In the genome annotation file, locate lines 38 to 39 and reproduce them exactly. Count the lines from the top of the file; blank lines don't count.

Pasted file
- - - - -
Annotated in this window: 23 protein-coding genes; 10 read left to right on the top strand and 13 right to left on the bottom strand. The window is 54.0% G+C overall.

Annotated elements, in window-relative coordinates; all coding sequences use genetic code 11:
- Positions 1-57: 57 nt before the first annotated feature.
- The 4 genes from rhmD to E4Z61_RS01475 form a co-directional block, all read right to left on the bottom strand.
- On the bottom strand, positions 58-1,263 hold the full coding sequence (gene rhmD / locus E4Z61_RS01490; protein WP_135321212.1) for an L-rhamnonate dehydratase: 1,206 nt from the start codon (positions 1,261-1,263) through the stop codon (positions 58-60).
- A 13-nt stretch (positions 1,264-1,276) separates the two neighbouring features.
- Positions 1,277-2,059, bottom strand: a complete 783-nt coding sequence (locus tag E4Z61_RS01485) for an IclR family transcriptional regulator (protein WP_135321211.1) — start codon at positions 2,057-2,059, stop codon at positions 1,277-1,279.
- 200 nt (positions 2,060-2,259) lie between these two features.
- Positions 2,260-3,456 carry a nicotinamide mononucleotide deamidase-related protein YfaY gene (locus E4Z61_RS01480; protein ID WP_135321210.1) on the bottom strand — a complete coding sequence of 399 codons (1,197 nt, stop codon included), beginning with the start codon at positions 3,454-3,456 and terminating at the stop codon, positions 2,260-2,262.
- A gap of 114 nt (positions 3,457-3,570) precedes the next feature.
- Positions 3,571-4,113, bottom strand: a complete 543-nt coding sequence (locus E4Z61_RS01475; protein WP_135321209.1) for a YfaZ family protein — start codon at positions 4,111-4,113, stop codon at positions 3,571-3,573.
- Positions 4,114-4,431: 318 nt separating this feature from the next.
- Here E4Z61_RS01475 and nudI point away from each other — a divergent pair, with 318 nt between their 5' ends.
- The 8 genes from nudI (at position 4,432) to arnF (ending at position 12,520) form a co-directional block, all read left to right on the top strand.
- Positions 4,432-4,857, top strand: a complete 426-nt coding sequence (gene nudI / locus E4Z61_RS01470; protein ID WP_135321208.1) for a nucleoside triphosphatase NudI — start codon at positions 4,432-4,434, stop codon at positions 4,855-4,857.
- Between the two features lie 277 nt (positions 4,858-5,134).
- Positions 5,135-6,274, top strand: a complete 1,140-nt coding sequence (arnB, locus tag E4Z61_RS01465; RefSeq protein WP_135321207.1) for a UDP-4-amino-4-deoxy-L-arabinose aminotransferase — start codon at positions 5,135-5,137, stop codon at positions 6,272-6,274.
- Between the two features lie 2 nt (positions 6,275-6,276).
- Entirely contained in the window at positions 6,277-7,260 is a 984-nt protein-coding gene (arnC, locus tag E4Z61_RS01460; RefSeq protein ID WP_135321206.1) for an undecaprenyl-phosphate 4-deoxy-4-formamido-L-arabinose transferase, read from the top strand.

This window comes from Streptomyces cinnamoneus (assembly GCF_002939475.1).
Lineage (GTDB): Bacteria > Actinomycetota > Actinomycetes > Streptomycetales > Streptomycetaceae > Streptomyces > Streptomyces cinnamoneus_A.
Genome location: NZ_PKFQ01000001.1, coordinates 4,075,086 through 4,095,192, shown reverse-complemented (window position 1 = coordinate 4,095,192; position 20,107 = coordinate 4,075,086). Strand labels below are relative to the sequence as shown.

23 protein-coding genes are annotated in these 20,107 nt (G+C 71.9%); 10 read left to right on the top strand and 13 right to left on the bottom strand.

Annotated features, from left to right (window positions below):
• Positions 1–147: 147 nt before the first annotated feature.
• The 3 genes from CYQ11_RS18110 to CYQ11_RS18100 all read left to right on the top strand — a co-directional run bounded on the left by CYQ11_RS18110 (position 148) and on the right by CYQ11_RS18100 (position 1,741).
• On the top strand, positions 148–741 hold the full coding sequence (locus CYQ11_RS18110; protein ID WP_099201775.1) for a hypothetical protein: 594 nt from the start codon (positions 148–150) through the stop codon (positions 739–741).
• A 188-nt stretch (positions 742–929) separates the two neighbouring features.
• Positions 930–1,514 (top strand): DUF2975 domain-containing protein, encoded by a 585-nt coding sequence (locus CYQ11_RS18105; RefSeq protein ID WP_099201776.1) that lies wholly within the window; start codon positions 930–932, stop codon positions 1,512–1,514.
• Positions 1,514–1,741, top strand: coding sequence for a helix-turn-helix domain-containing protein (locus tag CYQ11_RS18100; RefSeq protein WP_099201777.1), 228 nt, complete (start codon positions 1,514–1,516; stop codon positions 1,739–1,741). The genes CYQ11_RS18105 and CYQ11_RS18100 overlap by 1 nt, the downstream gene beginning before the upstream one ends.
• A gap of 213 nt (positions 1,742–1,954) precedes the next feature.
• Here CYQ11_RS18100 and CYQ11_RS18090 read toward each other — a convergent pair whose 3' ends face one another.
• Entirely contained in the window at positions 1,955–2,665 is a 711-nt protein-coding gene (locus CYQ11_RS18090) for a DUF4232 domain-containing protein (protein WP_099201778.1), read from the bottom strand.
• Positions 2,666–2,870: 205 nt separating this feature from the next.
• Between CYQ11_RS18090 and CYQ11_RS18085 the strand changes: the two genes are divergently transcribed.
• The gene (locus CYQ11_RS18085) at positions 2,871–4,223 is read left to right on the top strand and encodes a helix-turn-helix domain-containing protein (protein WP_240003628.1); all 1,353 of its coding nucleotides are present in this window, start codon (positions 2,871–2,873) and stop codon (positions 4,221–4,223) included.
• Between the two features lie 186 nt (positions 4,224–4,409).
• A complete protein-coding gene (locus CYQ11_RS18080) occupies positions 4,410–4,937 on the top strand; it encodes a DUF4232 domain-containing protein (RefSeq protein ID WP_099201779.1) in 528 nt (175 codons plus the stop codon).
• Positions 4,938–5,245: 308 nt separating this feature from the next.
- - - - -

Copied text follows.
• A complete protein-coding gene (locus CYQ11_RS18080) occupies positions 4,410–4,937 on the top strand; it encodes a DUF4232 domain-containing protein (RefSeq protein ID WP_099201779.1) in 528 nt (175 codons plus the stop codon).
• Positions 4,938–5,245: 308 nt separating this feature from the next.